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I didn't say it in this handout, but I do have a theory as to who is behind the resistance to these recommendations:  it's the Lexus dealers and yacht manufacturers.  They have sold a bunch of cars and yachts to urologists on the income generated by PSA testing.  It makes sense.  It's all about the yachts.

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Patient Handout: Advance Directives

One of the big changes recently in my practice has been the addition of preventive care visits for Medicare patients (more on this later).  Of the greatest benefits has been the opportunity to talk about advance directives.  Because of this opportunity, I have talked about it far more than than ever before.  But because I am somewhat lazy, and I don't want' to give the same talk 1000 more times, I wrote my own handout about advance directives for my patients. I've decided that I will publish any handouts I write to my blog so that I can get comments from readers, and so that others can use what I have written for their own practice.

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Advance Directives: Living Wills and Health Care Power of Attorney

Nobody likes to think about them, but these two things are very important documents for people as they grow older.

What is a living will?

A Living Will answers the question: If I am incapacitated and can’t give my opinion, what do I want done if:

  1. My heart stops beating - do I want them to shock it to bring it back to beating?
  2. My breathing fails - do I want to be assisted in breathing using a ventilator?
  3. My blood pressure drops - do I want to get chemicals to raise my blood pressure?

For most people, the answers to these questions is, “Yes, as long as I won’t get stuck on a machine, and as long as things don’t get hopeless.”  In fact, this is the answer that doctors use if there is no living will at all.  Doctors aren’t forced to do everything at all cost to save a person, but they will do everything up to the point when it becomes clear that things are “hopeless.”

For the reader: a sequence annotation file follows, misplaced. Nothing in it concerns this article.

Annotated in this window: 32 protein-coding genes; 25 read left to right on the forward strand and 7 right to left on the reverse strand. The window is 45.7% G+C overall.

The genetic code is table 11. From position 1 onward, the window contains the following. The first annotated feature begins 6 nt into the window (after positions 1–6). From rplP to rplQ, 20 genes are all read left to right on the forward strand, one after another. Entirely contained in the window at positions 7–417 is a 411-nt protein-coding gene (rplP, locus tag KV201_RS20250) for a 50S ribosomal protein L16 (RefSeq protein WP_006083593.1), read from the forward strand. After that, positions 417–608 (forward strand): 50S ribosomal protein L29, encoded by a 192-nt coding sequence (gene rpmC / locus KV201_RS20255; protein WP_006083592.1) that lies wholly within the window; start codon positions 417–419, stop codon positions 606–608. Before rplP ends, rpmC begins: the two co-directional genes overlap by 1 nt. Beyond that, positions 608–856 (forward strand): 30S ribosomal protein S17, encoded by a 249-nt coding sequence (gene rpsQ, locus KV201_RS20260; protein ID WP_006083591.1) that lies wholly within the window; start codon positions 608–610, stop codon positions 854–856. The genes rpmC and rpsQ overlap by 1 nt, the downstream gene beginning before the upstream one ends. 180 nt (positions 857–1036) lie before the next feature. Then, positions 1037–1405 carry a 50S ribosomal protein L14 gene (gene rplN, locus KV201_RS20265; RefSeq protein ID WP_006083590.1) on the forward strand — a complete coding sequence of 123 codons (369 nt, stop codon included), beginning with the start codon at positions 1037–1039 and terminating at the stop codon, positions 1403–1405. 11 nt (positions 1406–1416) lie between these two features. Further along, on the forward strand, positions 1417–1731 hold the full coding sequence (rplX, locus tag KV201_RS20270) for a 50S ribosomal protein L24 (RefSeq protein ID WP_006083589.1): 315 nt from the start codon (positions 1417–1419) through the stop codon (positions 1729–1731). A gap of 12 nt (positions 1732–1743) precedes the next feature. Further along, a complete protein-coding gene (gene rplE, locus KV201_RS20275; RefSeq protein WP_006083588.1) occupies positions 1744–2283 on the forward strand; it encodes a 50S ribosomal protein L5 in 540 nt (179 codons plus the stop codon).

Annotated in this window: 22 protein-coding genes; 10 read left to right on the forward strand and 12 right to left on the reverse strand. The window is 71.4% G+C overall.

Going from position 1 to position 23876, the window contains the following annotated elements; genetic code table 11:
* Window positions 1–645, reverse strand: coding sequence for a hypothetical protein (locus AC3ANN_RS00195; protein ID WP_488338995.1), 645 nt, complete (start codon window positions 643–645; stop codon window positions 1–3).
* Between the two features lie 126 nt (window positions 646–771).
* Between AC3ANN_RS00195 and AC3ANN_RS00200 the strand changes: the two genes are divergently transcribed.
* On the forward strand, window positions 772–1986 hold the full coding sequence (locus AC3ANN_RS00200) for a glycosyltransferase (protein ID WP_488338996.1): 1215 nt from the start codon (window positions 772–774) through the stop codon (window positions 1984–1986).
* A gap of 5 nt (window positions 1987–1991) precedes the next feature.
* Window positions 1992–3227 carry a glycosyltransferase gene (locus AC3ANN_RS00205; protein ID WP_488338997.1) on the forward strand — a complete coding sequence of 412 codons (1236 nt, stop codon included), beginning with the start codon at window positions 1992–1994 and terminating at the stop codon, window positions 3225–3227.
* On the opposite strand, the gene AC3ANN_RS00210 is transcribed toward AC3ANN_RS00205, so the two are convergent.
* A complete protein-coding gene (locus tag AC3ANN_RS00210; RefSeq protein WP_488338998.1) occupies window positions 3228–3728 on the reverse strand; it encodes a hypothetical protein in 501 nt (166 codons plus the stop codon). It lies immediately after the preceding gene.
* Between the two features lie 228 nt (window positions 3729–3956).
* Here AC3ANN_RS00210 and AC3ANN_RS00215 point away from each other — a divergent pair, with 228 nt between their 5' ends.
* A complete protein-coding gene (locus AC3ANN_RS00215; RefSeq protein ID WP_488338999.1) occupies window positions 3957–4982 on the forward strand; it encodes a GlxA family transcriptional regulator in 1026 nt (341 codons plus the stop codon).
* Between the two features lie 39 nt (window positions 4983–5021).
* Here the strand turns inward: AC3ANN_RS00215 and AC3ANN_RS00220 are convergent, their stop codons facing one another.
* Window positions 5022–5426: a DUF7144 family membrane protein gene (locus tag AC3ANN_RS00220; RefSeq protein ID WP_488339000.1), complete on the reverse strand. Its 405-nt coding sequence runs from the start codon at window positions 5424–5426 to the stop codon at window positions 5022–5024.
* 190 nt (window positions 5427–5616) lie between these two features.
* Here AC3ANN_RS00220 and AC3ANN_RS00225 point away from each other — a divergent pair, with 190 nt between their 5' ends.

When is a living will important?

There are two circumstances when living will is most important:

  1. When a person doesn’t want any or all of the three things on the list done.
  2. When a person does want them done when other people might think they don’t.

These are often the case when people are elderly or have serious diseases that make life difficult.

Common Mistakes

  1. Not having a living will when it’s needed - This is bad, as it forces family to guess at what you would have wanted.
  2. Not understanding life-saving measures - Many people believe that being put on a “breathing machine” is a bad thing, and should always be avoided.  In truth, most people put on ventilators come off of them easily.  These are the same machines used to assist breathing during surgery, allowing deeper anesthesia.
  3. Not talking to family about this - People don’t like to talk about death, but avoiding this topic can turn a difficult situation into something that tears apart a family.

What is “Health care power of attorney?”

This is actually the more important decision to make, answering the question: “If I can’t make decisions about my health care, who should do it in my stead?”  If a person does not have this issue addressed, the law will assign people the task based on how close they are to the person.  The progression goes like this:

  1. Spouse (or parents, for an unmarried minor)
  2. Adult children
  3. Other next of kin, including adult grandchildren and siblings.